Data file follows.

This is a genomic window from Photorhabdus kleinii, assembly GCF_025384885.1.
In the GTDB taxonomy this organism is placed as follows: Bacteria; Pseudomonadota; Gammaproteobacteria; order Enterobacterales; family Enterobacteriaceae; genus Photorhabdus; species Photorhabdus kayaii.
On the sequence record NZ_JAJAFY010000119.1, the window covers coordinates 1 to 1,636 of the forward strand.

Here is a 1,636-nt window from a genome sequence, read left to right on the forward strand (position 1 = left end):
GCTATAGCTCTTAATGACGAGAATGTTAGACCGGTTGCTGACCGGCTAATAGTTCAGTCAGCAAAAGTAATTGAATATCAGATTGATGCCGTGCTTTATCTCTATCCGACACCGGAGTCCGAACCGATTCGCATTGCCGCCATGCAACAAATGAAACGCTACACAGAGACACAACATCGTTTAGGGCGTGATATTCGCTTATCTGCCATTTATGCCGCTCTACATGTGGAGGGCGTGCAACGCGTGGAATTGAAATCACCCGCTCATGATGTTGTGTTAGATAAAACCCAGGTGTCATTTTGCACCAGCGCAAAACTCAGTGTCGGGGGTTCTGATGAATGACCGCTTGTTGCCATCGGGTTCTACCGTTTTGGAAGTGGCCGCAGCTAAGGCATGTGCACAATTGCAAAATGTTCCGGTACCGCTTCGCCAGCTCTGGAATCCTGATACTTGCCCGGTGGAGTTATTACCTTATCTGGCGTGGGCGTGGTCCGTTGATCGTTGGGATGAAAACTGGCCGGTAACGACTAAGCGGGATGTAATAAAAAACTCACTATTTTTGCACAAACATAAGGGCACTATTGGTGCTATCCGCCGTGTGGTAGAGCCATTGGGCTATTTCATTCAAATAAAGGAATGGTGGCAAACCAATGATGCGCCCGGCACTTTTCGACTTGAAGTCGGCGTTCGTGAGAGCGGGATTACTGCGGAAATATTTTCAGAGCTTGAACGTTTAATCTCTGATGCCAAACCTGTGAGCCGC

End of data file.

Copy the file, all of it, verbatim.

This is a genomic window from Photorhabdus kleinii, assembly GCF_025384885.1.
In the GTDB taxonomy this organism is placed as follows: Bacteria; Pseudomonadota; Gammaproteobacteria; order Enterobacterales; family Enterobacteriaceae; genus Photorhabdus; species Photorhabdus kayaii.
On the sequence record NZ_JAJAFY010000119.1, the window covers coordinates 1 to 1,636 of the forward strand.

Here is a 1,636-nt window from a genome sequence, read left to right on the forward strand (position 1 = left end):
GCTATAGCTCTTAATGACGAGAATGTTAGACCGGTTGCTGACCGGCTAATAGTTCAGTCAGCAAAAGTAATTGAATATCAGATTGATGCCGTGCTTTATCTCTATCCGACACCGGAGTCCGAACCGATTCGCATTGCCGCCATGCAACAAATGAAACGCTACACAGAGACACAACATCGTTTAGGGCGTGATATTCGCTTATCTGCCATTTATGCCGCTCTACATGTGGAGGGCGTGCAACGCGTGGAATTGAAATCACCCGCTCATGATGTTGTGTTAGATAAAACCCAGGTGTCATTTTGCACCAGCGCAAAACTCAGTGTCGGGGGTTCTGATGAATGACCGCTTGTTGCCATCGGGTTCTACCGTTTTGGAAGTGGCCGCAGCTAAGGCATGTGCACAATTGCAAAATGTTCCGGTACCGCTTCGCCAGCTCTGGAATCCTGATACTTGCCCGGTGGAGTTATTACCTTATCTGGCGTGGGCGTGGTCCGTTGATCGTTGGGATGAAAACTGGCCGGTAACGACTAAGCGGGATGTAATAAAAAACTCACTATTTTTGCACAAACATAAGGGCACTATTGGTGCTATCCGCCGTGTGGTAGAGCCATTGGGCTATTTCATTCAAATAAAGGAATGGTGGCAAACCAATGATGCGCCCGGCACTTTTCGACTTGAAGTCGGCGTTCGTGAGAGCGGGATTACTGCGGAAATATTTTCAGAGCTTGAACGTTTAATCTCTGATGCCAAACCTGTGAGCCGC